Brandon Copeland is not a typical Ivy League professor. He packs 263 pounds of lean muscle onto a 6-foot-3 frame, doesn’t wear much tweed and moonlights as starting linebacker in the National Football League.
Nor is Copeland a typical NFL player. A 2013 graduate of the University of Pennsylvania’s Wharton School, he signed with the Baltimore Ravens as an undrafted free agent after graduation rather than return to UBS , the investment bank where he interned for two summers in college. When he was waived prior to the 2013-14 season, he day traded options on the side while playing for the Tennessee Titans practice squad. After signing with the Detroit Lions in April 2015, he flipped houses in the city’s up-and-coming neighborhoods. He currently runs a real-estate business with his wife, Taylor.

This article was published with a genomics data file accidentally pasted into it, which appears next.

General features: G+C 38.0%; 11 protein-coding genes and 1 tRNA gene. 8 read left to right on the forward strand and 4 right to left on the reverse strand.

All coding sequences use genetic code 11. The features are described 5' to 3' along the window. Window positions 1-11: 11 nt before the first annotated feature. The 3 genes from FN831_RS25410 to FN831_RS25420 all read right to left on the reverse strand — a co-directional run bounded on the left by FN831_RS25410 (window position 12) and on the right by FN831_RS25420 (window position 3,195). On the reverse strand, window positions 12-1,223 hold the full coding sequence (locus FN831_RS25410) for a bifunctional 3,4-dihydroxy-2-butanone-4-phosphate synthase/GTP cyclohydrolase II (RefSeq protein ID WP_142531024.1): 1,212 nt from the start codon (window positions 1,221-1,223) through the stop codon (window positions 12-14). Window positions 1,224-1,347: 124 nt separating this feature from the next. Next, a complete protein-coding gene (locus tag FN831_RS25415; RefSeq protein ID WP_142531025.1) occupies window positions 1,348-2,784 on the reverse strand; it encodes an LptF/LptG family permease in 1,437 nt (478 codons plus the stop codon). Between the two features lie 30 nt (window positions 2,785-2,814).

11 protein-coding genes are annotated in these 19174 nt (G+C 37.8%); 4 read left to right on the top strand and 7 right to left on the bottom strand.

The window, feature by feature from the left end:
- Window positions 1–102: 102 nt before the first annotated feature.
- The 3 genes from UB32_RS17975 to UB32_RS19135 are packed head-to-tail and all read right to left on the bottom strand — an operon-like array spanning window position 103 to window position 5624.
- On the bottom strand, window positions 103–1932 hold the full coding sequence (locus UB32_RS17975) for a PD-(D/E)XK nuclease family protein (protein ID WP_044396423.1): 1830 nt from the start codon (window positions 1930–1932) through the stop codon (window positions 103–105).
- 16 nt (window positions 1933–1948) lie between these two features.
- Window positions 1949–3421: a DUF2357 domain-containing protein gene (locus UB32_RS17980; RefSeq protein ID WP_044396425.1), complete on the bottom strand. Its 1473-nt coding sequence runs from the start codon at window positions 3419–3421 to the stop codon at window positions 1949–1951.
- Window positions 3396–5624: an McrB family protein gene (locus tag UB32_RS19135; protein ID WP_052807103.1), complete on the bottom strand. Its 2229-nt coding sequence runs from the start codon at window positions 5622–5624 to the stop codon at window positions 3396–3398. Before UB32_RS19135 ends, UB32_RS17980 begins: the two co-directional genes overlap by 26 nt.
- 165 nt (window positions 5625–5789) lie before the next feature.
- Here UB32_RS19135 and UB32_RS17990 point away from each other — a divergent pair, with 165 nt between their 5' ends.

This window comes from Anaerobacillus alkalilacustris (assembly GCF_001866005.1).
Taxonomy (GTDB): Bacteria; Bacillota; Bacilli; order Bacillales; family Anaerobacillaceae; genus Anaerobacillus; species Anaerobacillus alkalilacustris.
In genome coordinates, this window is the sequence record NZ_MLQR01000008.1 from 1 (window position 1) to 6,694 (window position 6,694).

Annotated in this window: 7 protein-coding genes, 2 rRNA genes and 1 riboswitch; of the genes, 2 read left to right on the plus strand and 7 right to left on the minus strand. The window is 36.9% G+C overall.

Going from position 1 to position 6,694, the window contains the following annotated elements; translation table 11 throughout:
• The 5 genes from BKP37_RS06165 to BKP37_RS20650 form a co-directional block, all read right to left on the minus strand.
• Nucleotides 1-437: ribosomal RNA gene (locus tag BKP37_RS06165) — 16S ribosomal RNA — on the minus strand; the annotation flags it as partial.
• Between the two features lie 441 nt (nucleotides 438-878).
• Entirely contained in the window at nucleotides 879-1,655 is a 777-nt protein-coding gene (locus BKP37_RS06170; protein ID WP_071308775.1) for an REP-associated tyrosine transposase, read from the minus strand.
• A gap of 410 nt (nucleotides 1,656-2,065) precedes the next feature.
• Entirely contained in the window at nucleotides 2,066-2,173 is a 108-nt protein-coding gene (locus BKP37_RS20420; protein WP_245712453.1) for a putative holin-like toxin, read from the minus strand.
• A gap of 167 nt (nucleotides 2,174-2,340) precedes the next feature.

This winter, Copeland—now a starting linebacker for the New York Jets—is adding college professor to his long list of unusual side hustles. He is teaching a financial literacy seminar in the Urban Studies department at his alma mater, along with Dr. Brian Peterson, director of the university’s Makuu Black Cultural Center.
“I like to call this class Life 101,” Copeland wrote in a Facebook post announcing his new teaching gig in late-October. “This course covers the realities of life we all have to deal with regardless of what we major in or what profession we choose.”